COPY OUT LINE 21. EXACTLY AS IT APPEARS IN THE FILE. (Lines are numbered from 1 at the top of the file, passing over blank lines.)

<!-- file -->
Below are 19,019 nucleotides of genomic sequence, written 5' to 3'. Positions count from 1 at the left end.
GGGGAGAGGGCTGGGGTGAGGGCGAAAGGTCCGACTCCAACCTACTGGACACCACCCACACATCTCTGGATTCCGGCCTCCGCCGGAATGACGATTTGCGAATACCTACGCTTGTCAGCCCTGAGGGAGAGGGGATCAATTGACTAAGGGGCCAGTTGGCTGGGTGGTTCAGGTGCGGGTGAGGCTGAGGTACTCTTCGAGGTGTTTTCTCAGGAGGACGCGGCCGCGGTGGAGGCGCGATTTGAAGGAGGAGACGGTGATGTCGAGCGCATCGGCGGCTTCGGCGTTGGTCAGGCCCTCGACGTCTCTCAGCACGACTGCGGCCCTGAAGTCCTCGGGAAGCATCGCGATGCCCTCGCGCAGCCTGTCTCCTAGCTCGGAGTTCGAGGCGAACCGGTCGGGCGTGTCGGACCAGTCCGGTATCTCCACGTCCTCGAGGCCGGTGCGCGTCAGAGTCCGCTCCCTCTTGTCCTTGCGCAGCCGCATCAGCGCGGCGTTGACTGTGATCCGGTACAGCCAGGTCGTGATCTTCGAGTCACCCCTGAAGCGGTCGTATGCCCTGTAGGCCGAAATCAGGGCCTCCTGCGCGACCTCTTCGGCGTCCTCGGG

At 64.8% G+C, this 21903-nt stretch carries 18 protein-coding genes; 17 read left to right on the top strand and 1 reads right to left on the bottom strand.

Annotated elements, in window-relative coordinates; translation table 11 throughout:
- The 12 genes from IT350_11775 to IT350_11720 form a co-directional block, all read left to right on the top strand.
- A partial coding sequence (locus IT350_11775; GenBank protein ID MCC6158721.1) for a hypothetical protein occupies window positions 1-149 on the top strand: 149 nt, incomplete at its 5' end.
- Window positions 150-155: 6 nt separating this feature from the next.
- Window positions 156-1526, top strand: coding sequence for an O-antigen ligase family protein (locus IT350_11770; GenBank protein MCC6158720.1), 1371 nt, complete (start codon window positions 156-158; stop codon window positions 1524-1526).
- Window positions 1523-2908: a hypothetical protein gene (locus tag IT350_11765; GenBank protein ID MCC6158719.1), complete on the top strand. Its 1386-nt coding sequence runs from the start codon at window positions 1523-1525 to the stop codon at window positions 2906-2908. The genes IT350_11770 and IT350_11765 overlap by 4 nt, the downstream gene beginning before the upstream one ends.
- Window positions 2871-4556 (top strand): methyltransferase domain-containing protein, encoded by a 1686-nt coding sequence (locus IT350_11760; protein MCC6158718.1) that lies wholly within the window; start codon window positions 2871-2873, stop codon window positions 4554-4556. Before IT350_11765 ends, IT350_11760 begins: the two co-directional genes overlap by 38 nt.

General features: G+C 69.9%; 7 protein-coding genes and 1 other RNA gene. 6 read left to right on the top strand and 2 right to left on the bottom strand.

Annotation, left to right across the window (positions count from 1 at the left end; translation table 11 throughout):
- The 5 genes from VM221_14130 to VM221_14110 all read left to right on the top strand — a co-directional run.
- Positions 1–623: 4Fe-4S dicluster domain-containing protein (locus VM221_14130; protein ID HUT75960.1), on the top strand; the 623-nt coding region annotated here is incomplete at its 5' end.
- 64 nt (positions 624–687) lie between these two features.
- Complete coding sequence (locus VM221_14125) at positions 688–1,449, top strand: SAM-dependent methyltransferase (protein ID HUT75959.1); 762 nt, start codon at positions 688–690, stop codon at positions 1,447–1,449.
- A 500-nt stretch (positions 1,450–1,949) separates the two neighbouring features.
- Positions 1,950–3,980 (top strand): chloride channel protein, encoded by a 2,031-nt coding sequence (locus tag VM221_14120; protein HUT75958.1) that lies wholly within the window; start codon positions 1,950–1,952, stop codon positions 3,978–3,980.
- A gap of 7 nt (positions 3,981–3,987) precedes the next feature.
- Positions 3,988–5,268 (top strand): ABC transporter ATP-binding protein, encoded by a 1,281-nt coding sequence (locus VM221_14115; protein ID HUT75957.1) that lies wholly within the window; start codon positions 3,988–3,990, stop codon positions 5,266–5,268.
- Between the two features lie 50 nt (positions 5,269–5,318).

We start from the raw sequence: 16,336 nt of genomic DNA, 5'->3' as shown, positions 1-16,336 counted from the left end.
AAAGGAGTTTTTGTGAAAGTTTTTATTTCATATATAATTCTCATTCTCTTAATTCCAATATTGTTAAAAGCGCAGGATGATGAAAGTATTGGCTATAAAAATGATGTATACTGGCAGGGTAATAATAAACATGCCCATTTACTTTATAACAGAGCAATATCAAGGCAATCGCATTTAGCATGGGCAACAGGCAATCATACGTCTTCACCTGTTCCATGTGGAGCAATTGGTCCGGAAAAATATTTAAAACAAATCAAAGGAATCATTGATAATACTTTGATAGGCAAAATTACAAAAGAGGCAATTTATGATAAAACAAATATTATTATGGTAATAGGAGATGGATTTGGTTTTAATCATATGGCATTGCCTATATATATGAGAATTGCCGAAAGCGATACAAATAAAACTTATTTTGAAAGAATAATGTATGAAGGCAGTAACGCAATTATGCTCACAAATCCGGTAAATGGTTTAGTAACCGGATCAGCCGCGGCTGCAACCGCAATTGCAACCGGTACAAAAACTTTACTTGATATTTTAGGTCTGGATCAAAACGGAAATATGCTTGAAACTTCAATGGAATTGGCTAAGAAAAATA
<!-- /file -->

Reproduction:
- Between the two features lie 50 nt (positions 5,269–5,318).